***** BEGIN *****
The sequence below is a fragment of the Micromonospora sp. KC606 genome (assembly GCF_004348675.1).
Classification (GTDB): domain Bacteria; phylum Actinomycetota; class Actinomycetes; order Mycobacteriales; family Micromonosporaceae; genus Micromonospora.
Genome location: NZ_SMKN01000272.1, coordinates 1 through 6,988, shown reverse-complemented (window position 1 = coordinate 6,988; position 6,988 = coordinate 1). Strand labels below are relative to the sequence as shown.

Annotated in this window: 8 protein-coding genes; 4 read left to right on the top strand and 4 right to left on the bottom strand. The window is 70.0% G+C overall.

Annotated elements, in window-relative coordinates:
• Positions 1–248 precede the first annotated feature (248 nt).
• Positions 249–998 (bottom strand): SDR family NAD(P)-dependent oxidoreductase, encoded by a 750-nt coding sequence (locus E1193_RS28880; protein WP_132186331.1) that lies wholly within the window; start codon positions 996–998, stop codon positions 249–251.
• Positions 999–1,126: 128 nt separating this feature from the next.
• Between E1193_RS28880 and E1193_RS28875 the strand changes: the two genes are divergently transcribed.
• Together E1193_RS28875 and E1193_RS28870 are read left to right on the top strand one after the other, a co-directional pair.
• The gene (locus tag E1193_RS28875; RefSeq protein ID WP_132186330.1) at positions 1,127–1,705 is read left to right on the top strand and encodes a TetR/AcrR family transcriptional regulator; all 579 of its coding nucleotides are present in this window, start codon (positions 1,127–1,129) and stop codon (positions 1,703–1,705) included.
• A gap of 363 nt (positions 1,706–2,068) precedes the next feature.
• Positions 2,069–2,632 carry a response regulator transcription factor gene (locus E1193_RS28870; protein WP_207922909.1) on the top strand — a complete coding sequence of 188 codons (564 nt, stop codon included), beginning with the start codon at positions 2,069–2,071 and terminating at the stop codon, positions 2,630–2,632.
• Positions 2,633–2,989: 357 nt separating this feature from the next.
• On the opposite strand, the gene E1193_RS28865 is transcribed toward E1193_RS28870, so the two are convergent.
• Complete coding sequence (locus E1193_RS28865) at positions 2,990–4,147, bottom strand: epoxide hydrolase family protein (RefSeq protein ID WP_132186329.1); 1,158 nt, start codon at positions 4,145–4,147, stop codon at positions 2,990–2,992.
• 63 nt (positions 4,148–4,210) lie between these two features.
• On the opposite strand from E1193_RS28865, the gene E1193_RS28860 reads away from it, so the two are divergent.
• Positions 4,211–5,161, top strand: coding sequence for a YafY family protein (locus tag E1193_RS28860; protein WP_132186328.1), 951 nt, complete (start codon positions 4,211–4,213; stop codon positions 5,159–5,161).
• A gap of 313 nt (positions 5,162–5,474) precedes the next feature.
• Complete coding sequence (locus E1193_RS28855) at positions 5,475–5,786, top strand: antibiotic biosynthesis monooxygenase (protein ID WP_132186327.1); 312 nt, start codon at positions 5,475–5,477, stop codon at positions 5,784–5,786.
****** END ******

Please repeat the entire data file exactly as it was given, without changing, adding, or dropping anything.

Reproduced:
The sequence below is a fragment of the Micromonospora sp. KC606 genome (assembly GCF_004348675.1).
Classification (GTDB): domain Bacteria; phylum Actinomycetota; class Actinomycetes; order Mycobacteriales; family Micromonosporaceae; genus Micromonospora.
Genome location: NZ_SMKN01000272.1, coordinates 1 through 6,988, shown reverse-complemented (window position 1 = coordinate 6,988; position 6,988 = coordinate 1). Strand labels below are relative to the sequence as shown.

Annotated in this window: 8 protein-coding genes; 4 read left to right on the top strand and 4 right to left on the bottom strand. The window is 70.0% G+C overall.

Annotated elements, in window-relative coordinates:
• Positions 1–248 precede the first annotated feature (248 nt).
• Positions 249–998 (bottom strand): SDR family NAD(P)-dependent oxidoreductase, encoded by a 750-nt coding sequence (locus E1193_RS28880; protein WP_132186331.1) that lies wholly within the window; start codon positions 996–998, stop codon positions 249–251.
• Positions 999–1,126: 128 nt separating this feature from the next.
• Between E1193_RS28880 and E1193_RS28875 the strand changes: the two genes are divergently transcribed.
• Together E1193_RS28875 and E1193_RS28870 are read left to right on the top strand one after the other, a co-directional pair.
• The gene (locus tag E1193_RS28875; RefSeq protein ID WP_132186330.1) at positions 1,127–1,705 is read left to right on the top strand and encodes a TetR/AcrR family transcriptional regulator; all 579 of its coding nucleotides are present in this window, start codon (positions 1,127–1,129) and stop codon (positions 1,703–1,705) included.
• A gap of 363 nt (positions 1,706–2,068) precedes the next feature.
• Positions 2,069–2,632 carry a response regulator transcription factor gene (locus E1193_RS28870; protein WP_207922909.1) on the top strand — a complete coding sequence of 188 codons (564 nt, stop codon included), beginning with the start codon at positions 2,069–2,071 and terminating at the stop codon, positions 2,630–2,632.
• Positions 2,633–2,989: 357 nt separating this feature from the next.
• On the opposite strand, the gene E1193_RS28865 is transcribed toward E1193_RS28870, so the two are convergent.
• Complete coding sequence (locus E1193_RS28865) at positions 2,990–4,147, bottom strand: epoxide hydrolase family protein (RefSeq protein ID WP_132186329.1); 1,158 nt, start codon at positions 4,145–4,147, stop codon at positions 2,990–2,992.
• 63 nt (positions 4,148–4,210) lie between these two features.
• On the opposite strand from E1193_RS28865, the gene E1193_RS28860 reads away from it, so the two are divergent.
• Positions 4,211–5,161, top strand: coding sequence for a YafY family protein (locus tag E1193_RS28860; protein WP_132186328.1), 951 nt, complete (start codon positions 4,211–4,213; stop codon positions 5,159–5,161).
• A gap of 313 nt (positions 5,162–5,474) precedes the next feature.
• Complete coding sequence (locus E1193_RS28855) at positions 5,475–5,786, top strand: antibiotic biosynthesis monooxygenase (protein ID WP_132186327.1); 312 nt, start codon at positions 5,475–5,477, stop codon at positions 5,784–5,786.